This blog post explains what to expect from fire assessment reports (PDF), and what mobile tablet software can be used to achieve the quickest results.
It also explains the fire risk assessment calculation matrix and the various building fire evacuation strategies typically used in the event of fire.
The Fire Reform Order 2005 replaces the 40 year old fire certification scheme. It is now the duty of the 'responsible person' for the premises to ensure the occupants are safe from the effects of fire as far as practicable.
This does not imply a lesser responsibility for the safety of the occupant of the premises; it is almost certain that for premises which required a fire certificate prior to January 2006, similar measures will be required under the Fire Reform Order 2005.
The Fire Reform Order 2005 applies to all non-domestic premises, including any voluntary sector and self-employed people with premises separate from their homes. For domestic premises this assessment had been undertaken in accordance with The Housing Act 2004 and relevant building regulations.
A fire risk assessment is an organised and methodical look at your premises. The fire risk assessment procedure identifies the activities carried out at the premises and assesses the likelihood of a fire starting.
The aim of a fire risk assessment is to:
Here is a fire risk assessment report sample
The easiest way you to catch up on your fire inspection backlogs is to carry out fire inspection checklists on your mobile devices such as Android tablets or phones.
This tablet software allows you to complete regular fire prevention inspections quickly onsite and then produce comprehensive fire inspection reports almost instantly back at base.
If you are not carrying out inspections yourself you should expect your service provider to be using the very latest technology to keep costs down.
It is common for an assessor to use a matrix for calculating risk in their FRA report, an example is shown below.
A definition of the 'Likelihood' terms used in the risk matrix are as follows:
The definition of the 'Consequences' terms used in the risk matrix are as follows:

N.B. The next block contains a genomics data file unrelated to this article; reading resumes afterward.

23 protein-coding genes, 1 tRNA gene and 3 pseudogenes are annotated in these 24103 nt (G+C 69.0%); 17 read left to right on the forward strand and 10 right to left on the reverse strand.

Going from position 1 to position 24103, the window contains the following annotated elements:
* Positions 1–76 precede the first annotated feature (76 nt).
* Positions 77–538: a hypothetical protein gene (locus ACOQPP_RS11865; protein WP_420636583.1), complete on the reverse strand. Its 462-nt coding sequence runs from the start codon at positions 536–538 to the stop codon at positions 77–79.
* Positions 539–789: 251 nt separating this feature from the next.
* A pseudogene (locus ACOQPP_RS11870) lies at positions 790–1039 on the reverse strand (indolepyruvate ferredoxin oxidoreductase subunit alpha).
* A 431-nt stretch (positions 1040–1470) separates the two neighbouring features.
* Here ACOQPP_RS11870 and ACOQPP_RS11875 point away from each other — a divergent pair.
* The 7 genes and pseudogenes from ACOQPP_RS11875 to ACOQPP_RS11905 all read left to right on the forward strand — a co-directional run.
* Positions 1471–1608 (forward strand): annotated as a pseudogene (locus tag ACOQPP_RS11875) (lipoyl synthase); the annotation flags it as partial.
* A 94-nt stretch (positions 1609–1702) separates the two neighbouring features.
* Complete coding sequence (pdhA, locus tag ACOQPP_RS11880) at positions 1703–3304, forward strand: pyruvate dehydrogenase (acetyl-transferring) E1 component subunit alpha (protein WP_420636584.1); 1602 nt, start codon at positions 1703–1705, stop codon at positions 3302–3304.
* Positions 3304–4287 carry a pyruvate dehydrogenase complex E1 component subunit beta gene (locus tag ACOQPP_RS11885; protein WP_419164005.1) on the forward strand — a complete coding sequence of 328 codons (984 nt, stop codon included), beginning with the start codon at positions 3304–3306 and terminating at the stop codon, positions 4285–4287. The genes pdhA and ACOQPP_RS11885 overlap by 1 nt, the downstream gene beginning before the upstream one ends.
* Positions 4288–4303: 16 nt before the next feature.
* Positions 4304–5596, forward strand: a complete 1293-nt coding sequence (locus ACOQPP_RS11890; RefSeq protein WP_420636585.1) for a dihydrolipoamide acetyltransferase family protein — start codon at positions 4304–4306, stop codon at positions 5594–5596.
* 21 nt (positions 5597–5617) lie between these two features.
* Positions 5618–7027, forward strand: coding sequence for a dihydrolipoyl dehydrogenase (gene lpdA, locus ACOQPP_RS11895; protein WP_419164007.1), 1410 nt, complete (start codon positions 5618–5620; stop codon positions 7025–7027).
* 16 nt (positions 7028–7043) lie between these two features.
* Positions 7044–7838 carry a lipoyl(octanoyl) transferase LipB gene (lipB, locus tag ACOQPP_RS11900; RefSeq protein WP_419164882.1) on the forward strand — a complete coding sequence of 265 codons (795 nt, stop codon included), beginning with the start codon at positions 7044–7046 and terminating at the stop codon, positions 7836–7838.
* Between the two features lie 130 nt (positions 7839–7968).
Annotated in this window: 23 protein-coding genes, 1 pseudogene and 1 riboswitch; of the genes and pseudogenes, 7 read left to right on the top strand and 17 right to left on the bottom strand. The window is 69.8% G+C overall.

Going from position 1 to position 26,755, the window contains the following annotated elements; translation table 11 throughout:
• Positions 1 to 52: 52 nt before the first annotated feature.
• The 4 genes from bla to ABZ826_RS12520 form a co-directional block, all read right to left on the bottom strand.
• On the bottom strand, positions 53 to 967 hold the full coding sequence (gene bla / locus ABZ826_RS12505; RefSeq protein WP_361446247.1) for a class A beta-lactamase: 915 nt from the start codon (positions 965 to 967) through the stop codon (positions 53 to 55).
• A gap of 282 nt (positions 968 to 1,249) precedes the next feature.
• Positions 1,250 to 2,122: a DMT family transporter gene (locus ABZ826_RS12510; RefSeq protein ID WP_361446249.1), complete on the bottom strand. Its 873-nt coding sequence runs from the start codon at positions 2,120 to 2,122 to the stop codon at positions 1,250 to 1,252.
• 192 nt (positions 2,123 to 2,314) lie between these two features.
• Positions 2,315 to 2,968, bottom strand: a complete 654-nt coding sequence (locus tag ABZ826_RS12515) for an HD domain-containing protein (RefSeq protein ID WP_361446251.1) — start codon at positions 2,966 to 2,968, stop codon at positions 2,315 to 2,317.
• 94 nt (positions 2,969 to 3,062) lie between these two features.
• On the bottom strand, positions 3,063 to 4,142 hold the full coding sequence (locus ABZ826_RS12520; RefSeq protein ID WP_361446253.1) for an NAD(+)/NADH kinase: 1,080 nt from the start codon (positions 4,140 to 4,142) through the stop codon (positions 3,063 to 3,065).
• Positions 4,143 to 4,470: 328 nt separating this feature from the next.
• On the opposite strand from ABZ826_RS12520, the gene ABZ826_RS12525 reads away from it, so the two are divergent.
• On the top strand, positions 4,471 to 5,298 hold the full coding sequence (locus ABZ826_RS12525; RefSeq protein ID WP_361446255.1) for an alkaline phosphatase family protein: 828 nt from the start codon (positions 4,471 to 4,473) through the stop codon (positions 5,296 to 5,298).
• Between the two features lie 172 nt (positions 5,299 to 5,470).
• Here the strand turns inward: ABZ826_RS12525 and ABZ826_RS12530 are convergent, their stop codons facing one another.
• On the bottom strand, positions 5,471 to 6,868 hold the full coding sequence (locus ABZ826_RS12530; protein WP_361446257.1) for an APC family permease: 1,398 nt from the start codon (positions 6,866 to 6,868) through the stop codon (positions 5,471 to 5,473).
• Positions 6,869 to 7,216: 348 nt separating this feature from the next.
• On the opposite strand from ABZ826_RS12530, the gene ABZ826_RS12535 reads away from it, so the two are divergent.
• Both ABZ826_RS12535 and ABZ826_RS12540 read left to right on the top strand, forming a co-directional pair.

The definition of the actions used for the overall fire risk rating are as follows:
This strategy is appropriate for many types of care home, normally small premises where residents can escape quickly and immediately to a place of total safety in open air and where it may be expected that all people inside are able to (and will) evacuate quickly to outside the building to a place of total safety.
This strategy may also be appropriate in more complex premises for visitors, wakeful mobile residents in day rooms and ancillary staff not required to assist with evacuation of other residents.
Delayed evacuation is where occupants remain in their fire protected rooms or refuges until the danger has passed or until they can be taken to a place of total safety. It is particularly relevant to premises providing residential care facilities. Some residents may be permanently or temporarily confined to bed, or attached to equipment or treatment devices, or they may be breathing oxygen-enhanced air.
Progressive horizontal evacuation techniques allows evacuation to be made by horizontal escape to adjoining fire compartments. The aim is to provide a place of 'reasonable safety' within a short distance. This system is necessary where visitors or, for example, residents in a residential care home are dependent on staff to assist their escape and is commonly used in hospitals as their primary evacuation method particularly where patients must remain in bed.
Phased evacuation is a system of evacuation in which different parts of the premises are evacuated in a controlled sequence of phases, those parts of the premises expected to be at greatest risk being evacuated first.
Two-Stage Evacuation provides an alarm to staff, which allows for the incident to be investigated before a full evacuation takes place. It is dependent on having an addressable fire alarm system which will indicate at the panel where the alarm has originated from. If a fire is discovered or there is no obvious indication of a cause for a false alarm, a second alarm is activated and the remainder of the building must be totally evacuated. This may be used in shops or nightclubs.
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